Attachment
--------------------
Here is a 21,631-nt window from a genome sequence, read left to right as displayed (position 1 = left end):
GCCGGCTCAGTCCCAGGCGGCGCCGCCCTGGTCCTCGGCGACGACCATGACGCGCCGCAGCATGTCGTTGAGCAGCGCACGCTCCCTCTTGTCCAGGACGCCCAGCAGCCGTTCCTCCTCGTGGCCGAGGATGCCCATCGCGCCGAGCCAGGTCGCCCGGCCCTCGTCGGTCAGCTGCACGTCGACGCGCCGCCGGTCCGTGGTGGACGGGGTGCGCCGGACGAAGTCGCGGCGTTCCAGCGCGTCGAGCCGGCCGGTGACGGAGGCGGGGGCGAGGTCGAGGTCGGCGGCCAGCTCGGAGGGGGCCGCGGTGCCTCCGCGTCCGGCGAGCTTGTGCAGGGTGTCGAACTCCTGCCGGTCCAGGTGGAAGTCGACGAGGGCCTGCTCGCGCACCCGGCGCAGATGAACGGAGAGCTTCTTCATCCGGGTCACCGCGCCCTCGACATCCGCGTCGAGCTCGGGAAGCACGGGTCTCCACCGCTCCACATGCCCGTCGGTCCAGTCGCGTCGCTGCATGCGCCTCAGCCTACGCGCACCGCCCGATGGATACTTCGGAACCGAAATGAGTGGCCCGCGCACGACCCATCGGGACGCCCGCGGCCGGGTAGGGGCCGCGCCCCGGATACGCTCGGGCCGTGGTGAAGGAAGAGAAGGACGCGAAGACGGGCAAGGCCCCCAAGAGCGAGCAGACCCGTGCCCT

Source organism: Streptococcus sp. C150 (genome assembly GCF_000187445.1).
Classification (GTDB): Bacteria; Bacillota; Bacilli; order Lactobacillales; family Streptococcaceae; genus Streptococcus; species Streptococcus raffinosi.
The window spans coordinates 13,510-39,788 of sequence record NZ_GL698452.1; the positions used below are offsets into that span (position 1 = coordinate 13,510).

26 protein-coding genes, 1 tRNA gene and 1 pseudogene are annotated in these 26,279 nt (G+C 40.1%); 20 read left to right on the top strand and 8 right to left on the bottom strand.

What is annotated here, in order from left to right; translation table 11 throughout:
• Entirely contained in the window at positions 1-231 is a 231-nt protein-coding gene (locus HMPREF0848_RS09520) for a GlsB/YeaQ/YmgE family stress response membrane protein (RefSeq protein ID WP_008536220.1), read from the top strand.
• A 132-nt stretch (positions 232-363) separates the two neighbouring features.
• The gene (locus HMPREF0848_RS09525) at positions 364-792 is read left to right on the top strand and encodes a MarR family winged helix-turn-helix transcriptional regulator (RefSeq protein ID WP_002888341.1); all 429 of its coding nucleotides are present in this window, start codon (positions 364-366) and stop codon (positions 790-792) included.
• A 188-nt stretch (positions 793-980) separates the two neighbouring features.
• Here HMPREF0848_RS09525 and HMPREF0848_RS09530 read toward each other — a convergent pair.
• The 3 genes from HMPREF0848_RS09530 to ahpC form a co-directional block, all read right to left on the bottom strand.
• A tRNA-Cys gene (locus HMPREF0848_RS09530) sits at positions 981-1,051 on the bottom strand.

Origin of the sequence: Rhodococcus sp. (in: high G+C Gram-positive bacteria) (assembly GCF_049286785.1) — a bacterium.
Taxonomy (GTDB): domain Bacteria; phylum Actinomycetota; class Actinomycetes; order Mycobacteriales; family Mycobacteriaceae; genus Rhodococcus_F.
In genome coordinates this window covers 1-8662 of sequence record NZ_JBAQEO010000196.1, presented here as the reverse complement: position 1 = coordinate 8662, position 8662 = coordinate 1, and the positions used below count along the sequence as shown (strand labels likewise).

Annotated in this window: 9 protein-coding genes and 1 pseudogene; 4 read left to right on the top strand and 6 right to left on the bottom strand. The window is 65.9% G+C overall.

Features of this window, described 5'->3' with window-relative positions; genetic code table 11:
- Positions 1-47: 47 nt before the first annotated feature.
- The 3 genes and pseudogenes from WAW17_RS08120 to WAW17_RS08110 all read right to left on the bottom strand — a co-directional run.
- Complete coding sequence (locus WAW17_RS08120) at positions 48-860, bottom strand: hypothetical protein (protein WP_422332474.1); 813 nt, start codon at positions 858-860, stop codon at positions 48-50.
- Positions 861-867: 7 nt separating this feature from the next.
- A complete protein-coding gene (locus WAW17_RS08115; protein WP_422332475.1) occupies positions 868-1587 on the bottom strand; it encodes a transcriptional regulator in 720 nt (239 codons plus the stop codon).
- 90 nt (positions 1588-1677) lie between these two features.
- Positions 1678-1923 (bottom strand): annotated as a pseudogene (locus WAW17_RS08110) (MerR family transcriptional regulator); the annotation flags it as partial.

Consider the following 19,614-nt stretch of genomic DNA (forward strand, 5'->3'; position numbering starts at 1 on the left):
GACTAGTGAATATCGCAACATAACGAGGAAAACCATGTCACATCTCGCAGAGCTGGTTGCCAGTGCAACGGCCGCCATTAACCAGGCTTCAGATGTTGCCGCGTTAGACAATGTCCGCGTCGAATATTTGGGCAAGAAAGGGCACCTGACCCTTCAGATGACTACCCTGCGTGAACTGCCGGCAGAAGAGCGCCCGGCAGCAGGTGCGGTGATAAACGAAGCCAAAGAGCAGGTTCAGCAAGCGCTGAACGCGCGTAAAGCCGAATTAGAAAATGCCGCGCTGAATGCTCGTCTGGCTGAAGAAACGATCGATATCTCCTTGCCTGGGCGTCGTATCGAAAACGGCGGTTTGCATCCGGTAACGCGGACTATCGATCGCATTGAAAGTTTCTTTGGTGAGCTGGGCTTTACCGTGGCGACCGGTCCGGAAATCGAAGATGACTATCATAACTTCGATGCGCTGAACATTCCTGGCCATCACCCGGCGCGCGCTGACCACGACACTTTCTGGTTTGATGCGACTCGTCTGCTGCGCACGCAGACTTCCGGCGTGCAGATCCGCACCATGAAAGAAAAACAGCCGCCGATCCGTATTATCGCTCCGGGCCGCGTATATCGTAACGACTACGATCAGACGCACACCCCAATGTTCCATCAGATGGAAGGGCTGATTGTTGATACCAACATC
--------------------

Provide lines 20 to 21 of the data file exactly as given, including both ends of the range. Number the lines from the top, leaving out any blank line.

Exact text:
- Positions 1-47: 47 nt before the first annotated feature.
- The 3 genes and pseudogenes from WAW17_RS08120 to WAW17_RS08110 all read right to left on the bottom strand — a co-directional run.